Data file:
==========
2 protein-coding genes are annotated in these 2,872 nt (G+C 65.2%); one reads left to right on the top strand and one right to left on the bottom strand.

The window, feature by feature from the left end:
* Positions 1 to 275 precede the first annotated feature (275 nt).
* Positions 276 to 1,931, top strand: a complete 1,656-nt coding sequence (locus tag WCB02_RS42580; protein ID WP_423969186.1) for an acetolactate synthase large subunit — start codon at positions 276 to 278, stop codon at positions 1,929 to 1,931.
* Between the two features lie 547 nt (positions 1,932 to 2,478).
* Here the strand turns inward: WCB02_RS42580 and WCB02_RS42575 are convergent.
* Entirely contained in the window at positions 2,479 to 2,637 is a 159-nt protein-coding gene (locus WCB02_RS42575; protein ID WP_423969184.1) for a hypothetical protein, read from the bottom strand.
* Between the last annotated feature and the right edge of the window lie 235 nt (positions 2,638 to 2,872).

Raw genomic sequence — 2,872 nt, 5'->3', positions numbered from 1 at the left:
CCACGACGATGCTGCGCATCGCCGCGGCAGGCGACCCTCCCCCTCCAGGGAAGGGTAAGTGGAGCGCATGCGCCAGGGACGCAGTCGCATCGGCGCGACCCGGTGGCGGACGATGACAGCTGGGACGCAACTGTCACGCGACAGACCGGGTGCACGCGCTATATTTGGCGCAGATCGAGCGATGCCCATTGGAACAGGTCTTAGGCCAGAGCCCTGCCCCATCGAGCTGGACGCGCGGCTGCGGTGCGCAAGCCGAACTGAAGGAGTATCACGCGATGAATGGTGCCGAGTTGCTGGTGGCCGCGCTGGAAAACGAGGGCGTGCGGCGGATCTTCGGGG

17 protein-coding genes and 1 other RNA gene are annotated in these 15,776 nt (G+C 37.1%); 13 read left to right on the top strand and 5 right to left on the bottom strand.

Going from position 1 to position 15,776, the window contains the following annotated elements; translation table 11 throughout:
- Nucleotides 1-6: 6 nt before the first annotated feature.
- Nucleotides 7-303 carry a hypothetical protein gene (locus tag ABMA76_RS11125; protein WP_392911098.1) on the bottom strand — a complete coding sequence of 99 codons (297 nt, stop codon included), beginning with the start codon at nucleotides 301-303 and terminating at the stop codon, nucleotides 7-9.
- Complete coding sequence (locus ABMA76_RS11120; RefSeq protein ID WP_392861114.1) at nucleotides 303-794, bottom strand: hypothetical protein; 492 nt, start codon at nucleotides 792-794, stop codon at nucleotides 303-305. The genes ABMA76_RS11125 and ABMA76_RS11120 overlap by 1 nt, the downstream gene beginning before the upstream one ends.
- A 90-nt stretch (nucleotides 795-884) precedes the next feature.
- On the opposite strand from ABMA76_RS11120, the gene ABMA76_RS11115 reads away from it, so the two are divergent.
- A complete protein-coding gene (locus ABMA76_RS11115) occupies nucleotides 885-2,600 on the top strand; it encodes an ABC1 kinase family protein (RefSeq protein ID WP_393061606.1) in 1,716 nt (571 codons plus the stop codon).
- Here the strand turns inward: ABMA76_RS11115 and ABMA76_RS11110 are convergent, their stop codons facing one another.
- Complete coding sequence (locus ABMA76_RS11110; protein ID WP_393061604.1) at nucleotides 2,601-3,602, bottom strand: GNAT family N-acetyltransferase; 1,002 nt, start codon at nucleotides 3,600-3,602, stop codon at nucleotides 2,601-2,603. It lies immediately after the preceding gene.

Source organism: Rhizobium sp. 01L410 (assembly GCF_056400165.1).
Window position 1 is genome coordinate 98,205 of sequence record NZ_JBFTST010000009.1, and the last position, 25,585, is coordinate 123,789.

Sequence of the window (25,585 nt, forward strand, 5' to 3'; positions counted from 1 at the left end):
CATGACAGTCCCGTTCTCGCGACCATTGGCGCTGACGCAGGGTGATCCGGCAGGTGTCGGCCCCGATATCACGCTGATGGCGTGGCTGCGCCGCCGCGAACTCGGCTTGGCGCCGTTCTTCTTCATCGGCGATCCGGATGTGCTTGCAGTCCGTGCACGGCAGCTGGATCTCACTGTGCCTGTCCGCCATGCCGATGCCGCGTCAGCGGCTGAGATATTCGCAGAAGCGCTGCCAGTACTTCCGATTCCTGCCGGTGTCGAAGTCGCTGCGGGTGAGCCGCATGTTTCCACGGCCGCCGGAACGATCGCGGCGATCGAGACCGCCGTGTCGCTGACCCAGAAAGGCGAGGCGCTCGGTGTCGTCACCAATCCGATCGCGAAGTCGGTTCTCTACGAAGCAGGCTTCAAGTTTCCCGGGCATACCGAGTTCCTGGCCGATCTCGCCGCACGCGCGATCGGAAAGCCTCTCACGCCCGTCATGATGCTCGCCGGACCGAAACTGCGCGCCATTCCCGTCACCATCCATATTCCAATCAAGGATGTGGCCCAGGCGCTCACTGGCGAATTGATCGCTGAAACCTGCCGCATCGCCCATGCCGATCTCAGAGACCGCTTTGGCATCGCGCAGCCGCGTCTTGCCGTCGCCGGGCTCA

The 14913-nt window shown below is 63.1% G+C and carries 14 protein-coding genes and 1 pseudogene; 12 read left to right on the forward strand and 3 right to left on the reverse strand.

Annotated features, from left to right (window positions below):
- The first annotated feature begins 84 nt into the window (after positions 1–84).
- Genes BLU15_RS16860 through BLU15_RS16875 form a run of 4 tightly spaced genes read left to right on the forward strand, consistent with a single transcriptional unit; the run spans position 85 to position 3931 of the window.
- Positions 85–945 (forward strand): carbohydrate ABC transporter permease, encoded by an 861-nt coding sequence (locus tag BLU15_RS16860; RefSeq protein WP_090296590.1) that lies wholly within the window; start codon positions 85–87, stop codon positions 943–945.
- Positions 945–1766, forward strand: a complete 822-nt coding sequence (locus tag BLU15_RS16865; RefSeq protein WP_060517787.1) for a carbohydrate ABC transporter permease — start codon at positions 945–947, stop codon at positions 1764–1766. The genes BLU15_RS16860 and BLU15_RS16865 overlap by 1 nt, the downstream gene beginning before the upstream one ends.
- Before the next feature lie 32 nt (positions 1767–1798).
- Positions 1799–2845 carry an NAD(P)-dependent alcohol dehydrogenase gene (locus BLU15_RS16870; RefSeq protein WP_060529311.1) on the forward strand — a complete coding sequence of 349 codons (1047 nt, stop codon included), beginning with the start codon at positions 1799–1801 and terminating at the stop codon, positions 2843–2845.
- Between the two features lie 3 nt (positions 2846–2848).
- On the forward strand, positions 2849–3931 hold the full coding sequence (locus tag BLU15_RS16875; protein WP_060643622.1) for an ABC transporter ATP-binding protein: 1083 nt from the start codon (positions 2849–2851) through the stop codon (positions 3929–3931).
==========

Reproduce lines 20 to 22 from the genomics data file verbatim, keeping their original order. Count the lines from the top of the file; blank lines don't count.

- Complete coding sequence (locus ABMA76_RS11110; protein ID WP_393061604.1) at nucleotides 2,601-3,602, bottom strand: GNAT family N-acetyltransferase; 1,002 nt, start codon at nucleotides 3,600-3,602, stop codon at nucleotides 2,601-2,603. It lies immediately after the preceding gene.

Source organism: Rhizobium sp. 01L410 (assembly GCF_056400165.1).
Window position 1 is genome coordinate 98,205 of sequence record NZ_JBFTST010000009.1, and the last position, 25,585, is coordinate 123,789.